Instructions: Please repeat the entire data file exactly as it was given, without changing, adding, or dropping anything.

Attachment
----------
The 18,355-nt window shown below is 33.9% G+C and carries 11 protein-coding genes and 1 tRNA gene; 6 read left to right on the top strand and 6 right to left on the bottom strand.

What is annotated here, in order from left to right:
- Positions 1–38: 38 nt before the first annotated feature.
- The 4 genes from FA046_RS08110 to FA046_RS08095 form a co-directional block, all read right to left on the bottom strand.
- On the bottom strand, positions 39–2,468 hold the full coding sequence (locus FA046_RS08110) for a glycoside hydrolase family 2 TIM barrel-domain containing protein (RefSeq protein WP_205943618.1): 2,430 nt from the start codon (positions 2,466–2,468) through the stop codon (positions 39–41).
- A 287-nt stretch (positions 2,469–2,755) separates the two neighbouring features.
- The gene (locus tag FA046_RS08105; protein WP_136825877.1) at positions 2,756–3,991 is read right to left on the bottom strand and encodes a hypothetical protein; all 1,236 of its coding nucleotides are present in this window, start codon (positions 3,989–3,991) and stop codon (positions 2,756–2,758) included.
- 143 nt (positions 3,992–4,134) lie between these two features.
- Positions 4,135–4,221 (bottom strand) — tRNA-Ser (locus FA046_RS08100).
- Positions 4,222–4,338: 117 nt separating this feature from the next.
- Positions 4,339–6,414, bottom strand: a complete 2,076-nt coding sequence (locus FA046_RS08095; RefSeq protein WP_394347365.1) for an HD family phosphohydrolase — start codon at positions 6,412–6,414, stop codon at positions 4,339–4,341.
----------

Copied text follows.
The 18,355-nt window shown below is 33.9% G+C and carries 11 protein-coding genes and 1 tRNA gene; 6 read left to right on the top strand and 6 right to left on the bottom strand.

What is annotated here, in order from left to right:
- Positions 1–38: 38 nt before the first annotated feature.
- The 4 genes from FA046_RS08110 to FA046_RS08095 form a co-directional block, all read right to left on the bottom strand.
- On the bottom strand, positions 39–2,468 hold the full coding sequence (locus FA046_RS08110) for a glycoside hydrolase family 2 TIM barrel-domain containing protein (RefSeq protein WP_205943618.1): 2,430 nt from the start codon (positions 2,466–2,468) through the stop codon (positions 39–41).
- A 287-nt stretch (positions 2,469–2,755) separates the two neighbouring features.
- The gene (locus tag FA046_RS08105; protein WP_136825877.1) at positions 2,756–3,991 is read right to left on the bottom strand and encodes a hypothetical protein; all 1,236 of its coding nucleotides are present in this window, start codon (positions 3,989–3,991) and stop codon (positions 2,756–2,758) included.
- 143 nt (positions 3,992–4,134) lie between these two features.
- Positions 4,135–4,221 (bottom strand) — tRNA-Ser (locus FA046_RS08100).
- Positions 4,222–4,338: 117 nt separating this feature from the next.
- Positions 4,339–6,414, bottom strand: a complete 2,076-nt coding sequence (locus FA046_RS08095; RefSeq protein WP_394347365.1) for an HD family phosphohydrolase — start codon at positions 6,412–6,414, stop codon at positions 4,339–4,341.